Why can I grow new toenails, but not a new leg?

Writing a kids book and need a good resource on this question. Any suggestions...?


MrLokiNight said…
This is a great 24-slide powerpoint that could be simplified

Rgrds Michael Fisher

MrLokiNight said…
Not sure it 'took' first time

Paul P. Mealing said…
Salamanders are the best known animals for regenerating limbs, and eyes apparently. I found this after a quick search, which provides a not-too-esoteric explanation.

As for toenails, like hair, they don't stop growing unless they fall out. Same as rodents' teeth, including beavers. If they don't wear them down by chewing timber they'd grow into their lower jaw.

So toenails are a completely different process to regeneration, which requires different types of cells: skin, bone, cartilege, blood vessels; to generate.

Regards, Paul.
jeremy said…
As far as I know, this question doesn't have a universally agreed-upon answer, but the closest I think anyone has come is the theory by Randolph Nesse and George Williams, in their book Evolution and Healing. (Annoyingly, the book has a different name in America: "Why We Get Sick".) See the short "Regeneration of Body Parts" section of the "Injury" chapter.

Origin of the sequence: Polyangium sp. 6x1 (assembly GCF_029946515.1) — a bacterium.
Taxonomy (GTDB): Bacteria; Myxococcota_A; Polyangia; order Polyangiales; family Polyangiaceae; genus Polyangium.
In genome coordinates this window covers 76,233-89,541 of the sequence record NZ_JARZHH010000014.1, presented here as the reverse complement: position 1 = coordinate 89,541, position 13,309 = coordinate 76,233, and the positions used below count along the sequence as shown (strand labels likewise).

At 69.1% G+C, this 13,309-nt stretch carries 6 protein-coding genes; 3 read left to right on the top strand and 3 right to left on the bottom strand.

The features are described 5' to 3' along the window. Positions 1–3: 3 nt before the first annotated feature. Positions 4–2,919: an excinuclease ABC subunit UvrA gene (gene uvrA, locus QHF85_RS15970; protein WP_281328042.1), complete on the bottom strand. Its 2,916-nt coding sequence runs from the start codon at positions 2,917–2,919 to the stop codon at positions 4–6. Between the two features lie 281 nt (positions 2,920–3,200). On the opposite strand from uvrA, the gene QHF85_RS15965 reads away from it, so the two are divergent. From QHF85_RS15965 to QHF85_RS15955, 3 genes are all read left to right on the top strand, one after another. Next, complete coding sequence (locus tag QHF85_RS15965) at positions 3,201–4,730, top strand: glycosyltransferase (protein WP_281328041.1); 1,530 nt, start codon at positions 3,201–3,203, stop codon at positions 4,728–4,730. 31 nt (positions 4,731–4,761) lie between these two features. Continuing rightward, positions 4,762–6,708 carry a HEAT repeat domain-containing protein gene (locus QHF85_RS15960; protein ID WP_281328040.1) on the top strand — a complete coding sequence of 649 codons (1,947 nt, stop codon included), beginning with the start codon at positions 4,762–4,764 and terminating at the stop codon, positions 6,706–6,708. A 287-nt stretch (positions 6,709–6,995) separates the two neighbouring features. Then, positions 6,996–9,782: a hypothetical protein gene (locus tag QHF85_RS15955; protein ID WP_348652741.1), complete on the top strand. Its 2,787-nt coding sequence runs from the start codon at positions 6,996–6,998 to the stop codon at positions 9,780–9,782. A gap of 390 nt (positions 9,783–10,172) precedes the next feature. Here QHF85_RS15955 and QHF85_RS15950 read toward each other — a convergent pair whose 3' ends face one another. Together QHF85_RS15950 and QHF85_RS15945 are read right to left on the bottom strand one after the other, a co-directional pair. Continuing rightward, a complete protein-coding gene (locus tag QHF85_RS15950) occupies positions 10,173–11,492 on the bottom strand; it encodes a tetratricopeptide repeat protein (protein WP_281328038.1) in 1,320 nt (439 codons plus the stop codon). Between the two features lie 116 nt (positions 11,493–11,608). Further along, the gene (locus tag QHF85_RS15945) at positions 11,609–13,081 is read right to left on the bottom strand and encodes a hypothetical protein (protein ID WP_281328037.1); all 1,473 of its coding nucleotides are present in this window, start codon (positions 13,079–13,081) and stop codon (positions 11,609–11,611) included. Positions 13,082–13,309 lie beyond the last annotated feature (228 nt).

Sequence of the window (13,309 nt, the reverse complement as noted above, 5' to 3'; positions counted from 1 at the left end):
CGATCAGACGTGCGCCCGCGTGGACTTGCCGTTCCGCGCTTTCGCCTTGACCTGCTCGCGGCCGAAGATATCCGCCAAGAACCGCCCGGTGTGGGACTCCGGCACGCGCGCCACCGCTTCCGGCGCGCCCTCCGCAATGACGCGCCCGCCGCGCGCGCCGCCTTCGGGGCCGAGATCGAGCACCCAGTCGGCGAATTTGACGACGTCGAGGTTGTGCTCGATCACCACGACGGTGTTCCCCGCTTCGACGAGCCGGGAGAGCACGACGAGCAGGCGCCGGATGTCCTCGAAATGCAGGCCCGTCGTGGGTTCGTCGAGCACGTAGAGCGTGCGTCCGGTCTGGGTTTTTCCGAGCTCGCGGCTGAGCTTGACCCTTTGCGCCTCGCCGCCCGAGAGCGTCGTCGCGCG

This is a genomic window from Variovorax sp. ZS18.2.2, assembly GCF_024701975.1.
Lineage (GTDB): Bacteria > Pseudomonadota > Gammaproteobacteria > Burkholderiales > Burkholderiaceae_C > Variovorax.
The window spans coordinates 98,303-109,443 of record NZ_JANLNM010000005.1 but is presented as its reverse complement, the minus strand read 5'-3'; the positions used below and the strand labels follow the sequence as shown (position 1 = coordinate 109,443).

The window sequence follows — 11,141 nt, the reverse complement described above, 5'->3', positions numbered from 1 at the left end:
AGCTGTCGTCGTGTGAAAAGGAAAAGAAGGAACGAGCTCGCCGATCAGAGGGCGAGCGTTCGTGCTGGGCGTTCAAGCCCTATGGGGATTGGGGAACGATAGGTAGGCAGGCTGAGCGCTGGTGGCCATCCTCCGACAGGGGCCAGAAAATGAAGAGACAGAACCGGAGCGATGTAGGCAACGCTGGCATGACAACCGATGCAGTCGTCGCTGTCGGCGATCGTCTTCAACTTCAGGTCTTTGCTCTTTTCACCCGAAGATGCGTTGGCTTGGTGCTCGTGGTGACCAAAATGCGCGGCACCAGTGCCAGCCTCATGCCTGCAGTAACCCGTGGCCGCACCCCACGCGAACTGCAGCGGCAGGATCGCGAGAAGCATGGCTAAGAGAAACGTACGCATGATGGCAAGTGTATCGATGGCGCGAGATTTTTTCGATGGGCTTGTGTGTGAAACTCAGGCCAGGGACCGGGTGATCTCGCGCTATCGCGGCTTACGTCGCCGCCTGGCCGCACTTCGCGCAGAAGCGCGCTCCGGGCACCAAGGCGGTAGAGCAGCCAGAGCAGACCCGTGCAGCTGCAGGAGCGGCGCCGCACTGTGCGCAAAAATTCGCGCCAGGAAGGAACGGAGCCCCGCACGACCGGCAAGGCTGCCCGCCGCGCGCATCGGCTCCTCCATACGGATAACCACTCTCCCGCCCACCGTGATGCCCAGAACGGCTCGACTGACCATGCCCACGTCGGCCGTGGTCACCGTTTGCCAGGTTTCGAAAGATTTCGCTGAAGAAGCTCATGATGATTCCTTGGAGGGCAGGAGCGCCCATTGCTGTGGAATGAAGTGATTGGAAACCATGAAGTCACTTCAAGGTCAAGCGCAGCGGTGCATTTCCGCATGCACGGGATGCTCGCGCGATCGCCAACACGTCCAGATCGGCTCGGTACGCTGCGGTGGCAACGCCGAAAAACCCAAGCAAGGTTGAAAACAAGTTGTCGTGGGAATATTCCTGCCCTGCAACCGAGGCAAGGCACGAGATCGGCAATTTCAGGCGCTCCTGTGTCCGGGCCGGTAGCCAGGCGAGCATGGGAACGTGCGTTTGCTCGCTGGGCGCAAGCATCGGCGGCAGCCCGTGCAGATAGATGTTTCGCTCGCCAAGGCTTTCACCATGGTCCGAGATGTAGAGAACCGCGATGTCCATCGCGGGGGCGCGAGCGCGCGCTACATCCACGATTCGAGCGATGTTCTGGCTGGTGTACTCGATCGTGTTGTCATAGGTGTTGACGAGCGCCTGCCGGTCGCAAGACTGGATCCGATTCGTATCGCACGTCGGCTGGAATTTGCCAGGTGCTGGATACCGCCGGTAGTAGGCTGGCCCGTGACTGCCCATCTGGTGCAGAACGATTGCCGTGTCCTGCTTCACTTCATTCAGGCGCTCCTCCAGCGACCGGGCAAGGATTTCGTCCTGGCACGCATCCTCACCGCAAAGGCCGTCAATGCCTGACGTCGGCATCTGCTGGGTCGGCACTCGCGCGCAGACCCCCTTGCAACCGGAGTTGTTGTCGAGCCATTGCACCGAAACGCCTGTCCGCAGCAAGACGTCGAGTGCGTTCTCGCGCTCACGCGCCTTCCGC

Fundamentally, their answer is that evolution won't maintain capacities whose average benefit is low. However, their argument is quite shrewd, and nuanced.

If you can't obtain the relevant section easily, I can send you a summary of their arguments, if you'd find it helpful. However, getting hold their (wonderful) book would be better, I think.
Eric Sotnak said…
Some information here:
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